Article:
A Facebook post, shared about 30 times since it was posted on April 30, claims that because of the coronavirus pandemic, the morgue of the regional hospital in Bertoua is no longer receiving the remains of dead people.
"Covid-19: The morgue of the regional hospital of Bertoua no longer receives corpses. Due to the spread of the pandemic in the community, this service responsible for the conservation of the dead no longer receives them. Once someone dies in your family, it is advisable to bury them immediately," the post read.
After verification, it turns out that this information is not true. It is refuted by sources close to the director of this health facility as well as by the regional delegate for public health in the East, Dr. Anicet Désiré Mintop, who is also the manager of the Covid-19 unit in the region.
"The Bertoua regional hospital morgue is functional and to date, there are no problems likely to lead to the cessation of its activities," said the delegate in a press release issued on May 1.
This "misinformation," we learn, arose from the disclosure of the Covid-19 positive status of the Bertoua Regional Hospital morgue’s major.
"The protocol states that when a case is positive somewhere, the premises must be immediately disinfected. This was done. As the morgue’s major was affected, the delegate instructed that one of the morgue attendants (a term commonly used in Cameroon to designate an embalmer, editor's note) from the Abong-Mbang district hospital be moved to replace him. This was also done, so there was no break in the handling of remains at the morgue of the Bertoua Regional Hospital. People rushed to a conclusion once they learned the major of the morgue was infected with covid-19,” reliable sources at the Eastern Regional Public Health delegation explained.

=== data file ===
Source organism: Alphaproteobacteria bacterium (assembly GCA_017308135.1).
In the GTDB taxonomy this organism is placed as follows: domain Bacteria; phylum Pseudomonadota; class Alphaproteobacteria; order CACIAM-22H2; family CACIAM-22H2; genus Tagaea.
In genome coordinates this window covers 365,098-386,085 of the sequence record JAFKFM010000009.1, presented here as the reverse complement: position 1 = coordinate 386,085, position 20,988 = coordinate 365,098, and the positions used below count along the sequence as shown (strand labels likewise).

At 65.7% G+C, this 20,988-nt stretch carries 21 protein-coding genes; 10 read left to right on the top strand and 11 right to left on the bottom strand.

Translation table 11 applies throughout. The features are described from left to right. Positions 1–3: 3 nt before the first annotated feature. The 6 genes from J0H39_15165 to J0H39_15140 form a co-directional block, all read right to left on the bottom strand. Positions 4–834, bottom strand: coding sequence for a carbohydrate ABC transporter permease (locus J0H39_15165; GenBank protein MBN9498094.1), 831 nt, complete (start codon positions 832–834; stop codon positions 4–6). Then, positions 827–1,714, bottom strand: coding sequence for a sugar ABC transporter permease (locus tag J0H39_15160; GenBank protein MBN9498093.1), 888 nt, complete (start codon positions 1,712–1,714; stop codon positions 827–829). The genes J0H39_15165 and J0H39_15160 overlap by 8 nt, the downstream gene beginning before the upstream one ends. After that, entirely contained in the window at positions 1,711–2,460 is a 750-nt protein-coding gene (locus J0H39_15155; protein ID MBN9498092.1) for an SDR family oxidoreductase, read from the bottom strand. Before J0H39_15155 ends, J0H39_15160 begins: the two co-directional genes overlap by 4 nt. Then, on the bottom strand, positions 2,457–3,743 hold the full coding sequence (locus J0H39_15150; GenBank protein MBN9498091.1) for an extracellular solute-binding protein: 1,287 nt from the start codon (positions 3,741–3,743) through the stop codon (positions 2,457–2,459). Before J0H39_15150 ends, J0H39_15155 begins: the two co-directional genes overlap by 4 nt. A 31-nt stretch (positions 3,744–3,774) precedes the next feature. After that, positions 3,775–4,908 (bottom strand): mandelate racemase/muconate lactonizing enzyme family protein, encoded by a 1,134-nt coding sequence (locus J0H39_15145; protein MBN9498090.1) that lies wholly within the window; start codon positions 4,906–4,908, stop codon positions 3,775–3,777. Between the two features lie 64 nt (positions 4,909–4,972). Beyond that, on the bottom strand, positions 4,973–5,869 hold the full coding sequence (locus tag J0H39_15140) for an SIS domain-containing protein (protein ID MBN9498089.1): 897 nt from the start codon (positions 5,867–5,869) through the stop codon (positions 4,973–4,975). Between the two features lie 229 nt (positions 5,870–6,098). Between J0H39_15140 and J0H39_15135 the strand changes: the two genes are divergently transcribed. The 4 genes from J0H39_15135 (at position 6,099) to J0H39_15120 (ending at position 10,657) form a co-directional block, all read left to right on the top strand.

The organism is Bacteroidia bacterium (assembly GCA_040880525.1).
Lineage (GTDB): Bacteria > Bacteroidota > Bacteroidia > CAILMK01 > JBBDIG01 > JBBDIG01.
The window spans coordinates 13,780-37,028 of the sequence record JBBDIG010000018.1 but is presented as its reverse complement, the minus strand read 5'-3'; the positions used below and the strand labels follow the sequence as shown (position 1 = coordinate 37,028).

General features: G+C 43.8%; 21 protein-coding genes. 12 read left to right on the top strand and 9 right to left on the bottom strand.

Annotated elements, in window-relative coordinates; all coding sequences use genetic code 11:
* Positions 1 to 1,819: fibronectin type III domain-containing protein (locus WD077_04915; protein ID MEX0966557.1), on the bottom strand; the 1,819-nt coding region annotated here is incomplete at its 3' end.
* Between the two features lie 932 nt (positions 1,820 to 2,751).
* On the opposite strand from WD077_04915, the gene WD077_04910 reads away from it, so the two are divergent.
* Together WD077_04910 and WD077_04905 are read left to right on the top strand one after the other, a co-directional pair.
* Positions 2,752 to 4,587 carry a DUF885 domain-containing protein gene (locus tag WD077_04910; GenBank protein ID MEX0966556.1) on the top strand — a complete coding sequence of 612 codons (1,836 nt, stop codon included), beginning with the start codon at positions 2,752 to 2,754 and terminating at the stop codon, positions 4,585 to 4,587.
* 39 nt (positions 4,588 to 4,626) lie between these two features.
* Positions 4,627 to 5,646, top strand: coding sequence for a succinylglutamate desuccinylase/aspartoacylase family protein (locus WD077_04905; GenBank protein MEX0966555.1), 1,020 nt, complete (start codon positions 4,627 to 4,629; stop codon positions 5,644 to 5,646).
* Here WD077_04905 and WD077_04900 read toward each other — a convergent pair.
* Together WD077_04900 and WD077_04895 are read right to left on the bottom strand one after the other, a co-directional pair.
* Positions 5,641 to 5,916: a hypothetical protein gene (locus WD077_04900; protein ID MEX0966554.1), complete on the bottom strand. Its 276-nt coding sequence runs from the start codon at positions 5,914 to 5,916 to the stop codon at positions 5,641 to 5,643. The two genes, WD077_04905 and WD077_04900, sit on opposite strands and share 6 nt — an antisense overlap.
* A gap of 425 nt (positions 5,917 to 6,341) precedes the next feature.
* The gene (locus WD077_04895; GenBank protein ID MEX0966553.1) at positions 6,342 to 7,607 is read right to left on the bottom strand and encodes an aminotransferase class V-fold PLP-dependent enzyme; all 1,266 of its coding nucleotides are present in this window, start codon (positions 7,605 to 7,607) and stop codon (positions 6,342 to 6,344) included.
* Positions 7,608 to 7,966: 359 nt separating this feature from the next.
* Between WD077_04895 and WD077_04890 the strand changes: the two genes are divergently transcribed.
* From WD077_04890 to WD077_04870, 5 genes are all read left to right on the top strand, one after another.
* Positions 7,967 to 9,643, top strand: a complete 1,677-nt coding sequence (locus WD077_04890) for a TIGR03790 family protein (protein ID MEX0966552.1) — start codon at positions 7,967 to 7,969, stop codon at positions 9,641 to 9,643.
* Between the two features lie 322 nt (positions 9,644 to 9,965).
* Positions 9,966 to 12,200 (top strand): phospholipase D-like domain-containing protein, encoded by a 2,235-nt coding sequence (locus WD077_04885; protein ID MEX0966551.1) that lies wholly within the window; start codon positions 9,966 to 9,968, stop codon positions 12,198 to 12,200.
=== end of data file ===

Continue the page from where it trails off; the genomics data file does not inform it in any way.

According to our sources, the other agents in the morgue have tested negative, which means that they are not contaminated with the coronavirus. To date, the Eastern Region has 19 positive cases with no deaths.
According to the World Health Organization (WHO), there is currently no evidence of people getting infected after being exposed to the bodies of people who died from Covid-19. “Except in cases of hemorrhagic fevers (such as Ebola, Marburg) and cholera, dead bodies are generally not infectious. Only the lungs of patients with pandemic influenza, if handled improperly during an autopsy, can be infectious. Otherwise, cadavers do not transmit disease," says the WHO.
However, since Covid-19 is a new virus whose source is not yet well known, the WHO considers that "additional precautions" may be needed until new data become available, particularly when transferring a patient from a health care room to the morgue. It recommends that people working with the dead should wear full personal protective equipment, including gloves and masks.
The UN agency published an “infection control guideline for the safe management of a deceased person's body in the context of Covid-19,” which can be read here.
Patricia Ngo Ngouem